Organizational Capacity to Address Co-occurring Substance Use and Psychiatric Disorders: Assessing Variation by Level of Care

From the Department of Psychiatry (CL-H, MPM), Dartmouth Psychiatric Research Center (ECS), and Department of Community and Family Medicine (HX), Geisel School of Medicine at Dartmouth, Lebanon, NH.
Journal of Addiction Medicine (Impact Factor: 1.76). 11/2012; 7(1). DOI: 10.1097/ADM.0b013e318276e7a4
Source: PubMed


There is widespread recognition that services to persons with co-occurring substance use and psychiatric disorders should be accessible, yet most persons with these disorders do not receive care for both problems. Estimates of available services vary widely and have not examined potential variation by level of care.

The present study samples 180 community addiction treatment programs and utilizes a standardized observational assessment of these programs using the dual diagnosis capability of addiction treatment (DDCAT) index. By level of care, the sample consisted of 53 outpatient programs, 50 intensive outpatient programs, and 77 residential programs.

Overall, approximately 81.1% of programs across levels of care offered addiction-only services, 18.3% dual diagnosis capable services, and less than 1% dual diagnosis enhanced services. Relative to residential and intensive outpatient programs, outpatient programs were more likely to have greater dual diagnosis capability (dual diagnosis capable services). Outpatient programs scored significantly higher on the DDCAT dimensions associated with program policies and continuity of care. Specific DDCAT benchmark items revealing detailed differences were found in these dimensions and specific assessment and treatment practices. Access to physician-prescriber or to psychotropic medications did not differ by level of care.

The findings suggest that across levels of care, addiction-treatment systems and programs must continue to improve capacity for patients with co-occurring disorders. The application of a standardized, objective, and observational instrument may be useful to guide and measure the effectiveness of these efforts.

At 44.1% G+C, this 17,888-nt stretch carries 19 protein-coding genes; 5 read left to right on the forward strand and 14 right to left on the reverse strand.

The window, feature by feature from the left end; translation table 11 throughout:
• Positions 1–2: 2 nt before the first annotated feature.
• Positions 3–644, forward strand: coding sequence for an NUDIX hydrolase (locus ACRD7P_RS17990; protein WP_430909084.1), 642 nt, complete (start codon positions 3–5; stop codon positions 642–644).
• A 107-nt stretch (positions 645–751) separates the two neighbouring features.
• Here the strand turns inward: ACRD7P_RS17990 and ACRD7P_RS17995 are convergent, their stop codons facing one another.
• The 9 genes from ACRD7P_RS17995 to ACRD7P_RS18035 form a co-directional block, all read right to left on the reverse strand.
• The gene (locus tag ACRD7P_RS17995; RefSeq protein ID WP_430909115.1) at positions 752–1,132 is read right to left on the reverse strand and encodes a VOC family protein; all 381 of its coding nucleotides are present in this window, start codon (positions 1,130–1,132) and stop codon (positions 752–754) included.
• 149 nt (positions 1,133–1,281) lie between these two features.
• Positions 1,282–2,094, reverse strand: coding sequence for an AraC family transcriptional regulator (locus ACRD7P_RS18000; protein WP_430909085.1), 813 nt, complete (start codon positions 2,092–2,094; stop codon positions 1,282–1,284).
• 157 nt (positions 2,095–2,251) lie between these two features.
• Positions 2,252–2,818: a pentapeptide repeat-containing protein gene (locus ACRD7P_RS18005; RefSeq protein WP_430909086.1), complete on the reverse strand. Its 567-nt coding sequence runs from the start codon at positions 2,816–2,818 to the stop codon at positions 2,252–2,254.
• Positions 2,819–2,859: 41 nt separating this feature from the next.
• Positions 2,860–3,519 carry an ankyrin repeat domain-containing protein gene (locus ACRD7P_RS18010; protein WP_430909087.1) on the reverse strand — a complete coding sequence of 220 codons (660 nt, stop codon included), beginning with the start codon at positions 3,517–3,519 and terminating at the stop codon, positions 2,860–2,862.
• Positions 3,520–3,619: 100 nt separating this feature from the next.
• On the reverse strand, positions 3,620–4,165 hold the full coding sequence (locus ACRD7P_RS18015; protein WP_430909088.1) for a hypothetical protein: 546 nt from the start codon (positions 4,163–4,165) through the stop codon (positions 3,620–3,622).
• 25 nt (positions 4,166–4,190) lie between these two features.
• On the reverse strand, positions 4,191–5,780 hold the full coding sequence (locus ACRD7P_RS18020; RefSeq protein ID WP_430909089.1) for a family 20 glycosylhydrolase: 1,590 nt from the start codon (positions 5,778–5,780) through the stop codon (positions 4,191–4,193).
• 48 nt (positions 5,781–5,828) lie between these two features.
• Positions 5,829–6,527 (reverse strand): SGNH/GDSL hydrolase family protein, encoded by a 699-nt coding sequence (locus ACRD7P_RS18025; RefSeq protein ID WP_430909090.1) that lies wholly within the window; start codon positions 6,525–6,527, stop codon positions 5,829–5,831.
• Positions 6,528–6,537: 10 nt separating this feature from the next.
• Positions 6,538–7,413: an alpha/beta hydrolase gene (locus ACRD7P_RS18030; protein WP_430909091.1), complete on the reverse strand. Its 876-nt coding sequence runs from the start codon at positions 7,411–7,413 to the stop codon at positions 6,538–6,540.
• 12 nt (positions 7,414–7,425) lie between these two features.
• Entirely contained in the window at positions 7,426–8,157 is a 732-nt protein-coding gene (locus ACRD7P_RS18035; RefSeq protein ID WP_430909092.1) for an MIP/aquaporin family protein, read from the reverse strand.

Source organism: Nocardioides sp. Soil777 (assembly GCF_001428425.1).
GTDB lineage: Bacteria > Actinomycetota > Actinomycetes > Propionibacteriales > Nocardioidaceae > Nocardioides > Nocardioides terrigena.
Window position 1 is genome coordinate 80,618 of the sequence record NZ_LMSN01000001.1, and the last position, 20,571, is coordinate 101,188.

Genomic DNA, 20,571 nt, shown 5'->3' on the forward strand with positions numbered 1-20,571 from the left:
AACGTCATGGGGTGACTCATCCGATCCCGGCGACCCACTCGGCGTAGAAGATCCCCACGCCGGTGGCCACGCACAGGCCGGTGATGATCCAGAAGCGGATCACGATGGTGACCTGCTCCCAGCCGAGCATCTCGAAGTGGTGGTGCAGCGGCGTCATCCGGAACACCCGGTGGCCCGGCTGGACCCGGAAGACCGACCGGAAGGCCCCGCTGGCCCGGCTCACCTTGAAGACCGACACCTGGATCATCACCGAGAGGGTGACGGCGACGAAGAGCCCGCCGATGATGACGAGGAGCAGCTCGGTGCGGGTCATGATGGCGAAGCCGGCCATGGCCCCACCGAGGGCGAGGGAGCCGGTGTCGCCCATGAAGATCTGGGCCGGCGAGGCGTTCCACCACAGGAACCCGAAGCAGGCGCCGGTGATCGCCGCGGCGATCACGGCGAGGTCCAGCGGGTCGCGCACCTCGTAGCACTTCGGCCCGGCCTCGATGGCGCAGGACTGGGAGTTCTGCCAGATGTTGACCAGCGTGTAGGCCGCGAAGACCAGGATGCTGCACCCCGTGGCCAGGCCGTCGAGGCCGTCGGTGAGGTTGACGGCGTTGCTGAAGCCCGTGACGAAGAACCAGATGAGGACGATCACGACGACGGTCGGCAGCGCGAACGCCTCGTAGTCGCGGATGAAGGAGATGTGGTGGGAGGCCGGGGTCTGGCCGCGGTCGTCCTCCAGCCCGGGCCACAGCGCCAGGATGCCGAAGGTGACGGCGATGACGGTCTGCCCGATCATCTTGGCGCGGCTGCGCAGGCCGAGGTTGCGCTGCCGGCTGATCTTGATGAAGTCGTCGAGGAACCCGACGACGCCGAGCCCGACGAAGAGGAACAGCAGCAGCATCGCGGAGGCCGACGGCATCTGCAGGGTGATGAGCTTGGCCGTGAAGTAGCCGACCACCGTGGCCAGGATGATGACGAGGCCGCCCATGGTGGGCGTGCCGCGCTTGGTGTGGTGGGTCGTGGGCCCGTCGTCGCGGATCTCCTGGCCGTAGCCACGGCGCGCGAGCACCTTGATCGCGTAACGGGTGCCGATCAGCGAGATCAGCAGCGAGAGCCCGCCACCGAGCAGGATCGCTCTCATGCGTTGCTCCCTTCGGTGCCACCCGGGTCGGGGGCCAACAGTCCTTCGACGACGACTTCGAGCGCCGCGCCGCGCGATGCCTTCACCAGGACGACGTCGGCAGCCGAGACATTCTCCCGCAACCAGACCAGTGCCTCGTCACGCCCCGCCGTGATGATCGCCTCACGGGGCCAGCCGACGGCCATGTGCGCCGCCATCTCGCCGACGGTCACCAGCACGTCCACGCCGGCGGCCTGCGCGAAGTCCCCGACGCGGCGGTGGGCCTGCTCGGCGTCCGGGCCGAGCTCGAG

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    ABSTRACT: Objective: To determine mental health service utilization patterns among women treated for substance use disorders (SUD) and identify factors associated with patterns of high mental health service use. Methods: Data were provided by 4,447 women treated for SUD in California during 2000-2002 for whom mental health services utilization records were acquired. A latent class model was fitted to women’s high use of services (>6 services/year over 8 years). Multinomial logistic regression was used to identify predisposing, enabling, and need factors associated with utilization patterns. Results: In 8 years after initiating SUD treatment, 50% of women utilized mental health services. High use probability was consistently low for most women (76.9%); for others, however, it decreased immediately following SUD treatment and then increased over time (9.3%), increased immediately following SUD treatment and then decreased (8.7%), or remained consistently high (5.1%). Consistently high services use was negatively associated with marriage (OR 0.60, p<0.05) and employment (OR 0.53, p<0.05) and positively associated with older age (OR 1.04, p<0.001), homelessness (OR 1.68, p<0.05), public assistance (OR 1.76, p<0.01), outpatient SUD treatment (OR 3.69, p<0.01), longer SUD treatment retention (OR 1.00, p<0.01), treatment desire (ORs 1.46, p<0.001), and co-occurring disorder diagnosis (ORs 2.89-44.93, p<0.001). Up to 29% of women with co-occurring mental health disorders at SUD treatment entry did not receive any mental health treatment in the subsequent 8 years. Conclusions: Mental health services utilization patterns among women treated for SUD are hetereogeneous and dynamic. Understanding factors related to women’s utilization patterns may aid efforts to optimize care and ensure appropriate use of mental health services. Full text is online at
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